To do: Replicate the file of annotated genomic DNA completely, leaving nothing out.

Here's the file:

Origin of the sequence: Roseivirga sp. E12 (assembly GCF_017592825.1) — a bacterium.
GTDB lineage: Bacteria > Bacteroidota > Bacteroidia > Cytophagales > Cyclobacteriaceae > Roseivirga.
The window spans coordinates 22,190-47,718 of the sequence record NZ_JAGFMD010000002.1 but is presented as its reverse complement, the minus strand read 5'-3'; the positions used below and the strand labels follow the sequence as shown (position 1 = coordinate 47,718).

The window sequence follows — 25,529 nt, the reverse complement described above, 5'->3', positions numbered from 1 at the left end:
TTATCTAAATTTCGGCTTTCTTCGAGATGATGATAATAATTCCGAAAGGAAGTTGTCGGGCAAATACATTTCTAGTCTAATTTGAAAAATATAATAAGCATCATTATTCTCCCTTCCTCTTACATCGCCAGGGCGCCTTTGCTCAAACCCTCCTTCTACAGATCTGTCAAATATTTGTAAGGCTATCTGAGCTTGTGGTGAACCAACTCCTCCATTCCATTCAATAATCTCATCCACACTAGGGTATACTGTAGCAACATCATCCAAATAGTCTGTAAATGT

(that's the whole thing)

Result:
Origin of the sequence: Roseivirga sp. E12 (assembly GCF_017592825.1) — a bacterium.
GTDB lineage: Bacteria > Bacteroidota > Bacteroidia > Cytophagales > Cyclobacteriaceae > Roseivirga.
The window spans coordinates 22,190-47,718 of the sequence record NZ_JAGFMD010000002.1 but is presented as its reverse complement, the minus strand read 5'-3'; the positions used below and the strand labels follow the sequence as shown (position 1 = coordinate 47,718).

The window sequence follows — 25,529 nt, the reverse complement described above, 5'->3', positions numbered from 1 at the left end:
TTATCTAAATTTCGGCTTTCTTCGAGATGATGATAATAATTCCGAAAGGAAGTTGTCGGGCAAATACATTTCTAGTCTAATTTGAAAAATATAATAAGCATCATTATTCTCCCTTCCTCTTACATCGCCAGGGCGCCTTTGCTCAAACCCTCCTTCTACAGATCTGTCAAATATTTGTAAGGCTATCTGAGCTTGTGGTGAACCAACTCCTCCATTCCATTCAATAATCTCATCCACACTAGGGTATACTGTAGCAACATCATCCAAATAGTCTGTAAATGT